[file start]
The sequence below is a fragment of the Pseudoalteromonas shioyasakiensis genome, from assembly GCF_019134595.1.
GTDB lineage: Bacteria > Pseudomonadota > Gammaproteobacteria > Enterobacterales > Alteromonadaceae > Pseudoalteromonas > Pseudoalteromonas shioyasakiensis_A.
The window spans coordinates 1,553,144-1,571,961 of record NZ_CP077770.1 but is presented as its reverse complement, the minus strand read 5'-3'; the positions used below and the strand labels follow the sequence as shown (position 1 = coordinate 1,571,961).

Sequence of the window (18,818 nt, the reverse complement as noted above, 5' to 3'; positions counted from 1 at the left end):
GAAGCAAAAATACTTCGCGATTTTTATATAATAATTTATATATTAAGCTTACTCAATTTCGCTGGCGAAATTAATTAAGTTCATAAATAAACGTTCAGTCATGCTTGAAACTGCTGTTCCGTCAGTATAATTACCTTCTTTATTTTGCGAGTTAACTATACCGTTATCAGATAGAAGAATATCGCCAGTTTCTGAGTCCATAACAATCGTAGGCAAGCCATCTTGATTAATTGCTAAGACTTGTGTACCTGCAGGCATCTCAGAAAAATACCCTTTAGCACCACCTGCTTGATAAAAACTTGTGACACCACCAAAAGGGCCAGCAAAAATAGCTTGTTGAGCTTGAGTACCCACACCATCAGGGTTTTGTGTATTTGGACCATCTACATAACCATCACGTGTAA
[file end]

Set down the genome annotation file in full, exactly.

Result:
The sequence below is a fragment of the Pseudoalteromonas shioyasakiensis genome, from assembly GCF_019134595.1.
GTDB lineage: Bacteria > Pseudomonadota > Gammaproteobacteria > Enterobacterales > Alteromonadaceae > Pseudoalteromonas > Pseudoalteromonas shioyasakiensis_A.
The window spans coordinates 1,553,144-1,571,961 of record NZ_CP077770.1 but is presented as its reverse complement, the minus strand read 5'-3'; the positions used below and the strand labels follow the sequence as shown (position 1 = coordinate 1,571,961).

Sequence of the window (18,818 nt, the reverse complement as noted above, 5' to 3'; positions counted from 1 at the left end):
GAAGCAAAAATACTTCGCGATTTTTATATAATAATTTATATATTAAGCTTACTCAATTTCGCTGGCGAAATTAATTAAGTTCATAAATAAACGTTCAGTCATGCTTGAAACTGCTGTTCCGTCAGTATAATTACCTTCTTTATTTTGCGAGTTAACTATACCGTTATCAGATAGAAGAATATCGCCAGTTTCTGAGTCCATAACAATCGTAGGCAAGCCATCTTGATTAATTGCTAAGACTTGTGTACCTGCAGGCATCTCAGAAAAATACCCTTTAGCACCACCTGCTTGATAAAAACTTGTGACACCACCAAAAGGGCCAGCAAAAATAGCTTGTTGAGCTTGAGTACCCACACCATCAGGGTTTTGTGTATTTGGACCATCTACATAACCATCACGTGTAA